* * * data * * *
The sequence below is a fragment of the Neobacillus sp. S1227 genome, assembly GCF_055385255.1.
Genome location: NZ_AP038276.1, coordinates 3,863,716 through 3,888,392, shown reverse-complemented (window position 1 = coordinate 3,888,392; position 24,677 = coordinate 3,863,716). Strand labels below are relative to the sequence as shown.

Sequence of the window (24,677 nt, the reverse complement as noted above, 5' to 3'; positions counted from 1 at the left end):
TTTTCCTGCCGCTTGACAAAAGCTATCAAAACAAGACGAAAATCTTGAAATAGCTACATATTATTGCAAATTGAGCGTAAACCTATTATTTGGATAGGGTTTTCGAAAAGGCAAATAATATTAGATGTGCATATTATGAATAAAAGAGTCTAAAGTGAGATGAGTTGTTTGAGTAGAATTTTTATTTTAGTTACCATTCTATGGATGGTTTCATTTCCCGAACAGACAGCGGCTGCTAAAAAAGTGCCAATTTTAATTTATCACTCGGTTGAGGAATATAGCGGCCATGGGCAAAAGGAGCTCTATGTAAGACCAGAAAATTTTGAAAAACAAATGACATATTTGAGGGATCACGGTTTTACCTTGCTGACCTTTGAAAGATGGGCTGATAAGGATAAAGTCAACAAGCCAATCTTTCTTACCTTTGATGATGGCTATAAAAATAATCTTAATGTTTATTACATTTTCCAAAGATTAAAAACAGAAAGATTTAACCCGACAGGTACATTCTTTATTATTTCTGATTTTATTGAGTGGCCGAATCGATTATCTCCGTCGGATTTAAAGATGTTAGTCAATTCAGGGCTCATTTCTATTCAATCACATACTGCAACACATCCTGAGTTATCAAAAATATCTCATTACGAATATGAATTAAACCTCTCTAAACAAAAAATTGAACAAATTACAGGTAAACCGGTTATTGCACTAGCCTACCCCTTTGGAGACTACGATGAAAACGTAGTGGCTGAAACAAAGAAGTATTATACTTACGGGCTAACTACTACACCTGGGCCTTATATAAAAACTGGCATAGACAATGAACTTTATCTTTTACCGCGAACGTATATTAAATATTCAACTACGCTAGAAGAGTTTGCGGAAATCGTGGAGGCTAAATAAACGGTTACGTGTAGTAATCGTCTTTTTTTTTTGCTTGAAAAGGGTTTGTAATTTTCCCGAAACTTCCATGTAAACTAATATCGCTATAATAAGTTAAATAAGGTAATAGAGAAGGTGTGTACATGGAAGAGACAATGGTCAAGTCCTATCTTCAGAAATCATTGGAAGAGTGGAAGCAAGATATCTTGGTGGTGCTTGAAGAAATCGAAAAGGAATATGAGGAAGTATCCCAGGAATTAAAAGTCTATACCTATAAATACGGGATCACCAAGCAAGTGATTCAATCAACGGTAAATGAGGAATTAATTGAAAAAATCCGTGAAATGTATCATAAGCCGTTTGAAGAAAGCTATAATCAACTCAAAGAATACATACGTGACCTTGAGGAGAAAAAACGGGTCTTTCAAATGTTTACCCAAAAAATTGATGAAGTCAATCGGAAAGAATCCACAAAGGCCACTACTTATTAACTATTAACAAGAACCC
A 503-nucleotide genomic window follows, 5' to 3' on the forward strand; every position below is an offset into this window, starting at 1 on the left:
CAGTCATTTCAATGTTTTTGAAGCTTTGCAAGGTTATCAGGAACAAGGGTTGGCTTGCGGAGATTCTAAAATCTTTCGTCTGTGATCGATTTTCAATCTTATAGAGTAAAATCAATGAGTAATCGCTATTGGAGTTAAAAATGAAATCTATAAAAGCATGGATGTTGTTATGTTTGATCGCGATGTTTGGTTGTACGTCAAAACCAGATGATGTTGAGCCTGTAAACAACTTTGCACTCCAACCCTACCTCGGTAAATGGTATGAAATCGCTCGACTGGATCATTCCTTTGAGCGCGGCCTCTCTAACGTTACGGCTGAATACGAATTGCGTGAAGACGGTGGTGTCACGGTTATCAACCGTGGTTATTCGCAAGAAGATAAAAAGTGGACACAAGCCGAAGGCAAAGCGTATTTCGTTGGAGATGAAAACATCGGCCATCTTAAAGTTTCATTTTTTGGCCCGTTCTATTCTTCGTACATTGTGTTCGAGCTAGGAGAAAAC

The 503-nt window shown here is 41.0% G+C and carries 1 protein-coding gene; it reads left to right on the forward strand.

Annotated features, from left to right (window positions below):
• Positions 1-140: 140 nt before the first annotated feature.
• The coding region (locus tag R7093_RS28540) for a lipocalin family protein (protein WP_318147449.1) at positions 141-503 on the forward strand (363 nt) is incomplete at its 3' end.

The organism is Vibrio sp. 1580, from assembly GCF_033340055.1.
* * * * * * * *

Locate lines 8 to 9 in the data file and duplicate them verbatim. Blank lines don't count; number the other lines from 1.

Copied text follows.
Annotated features, from left to right (window positions below):
• Positions 1-140: 140 nt before the first annotated feature.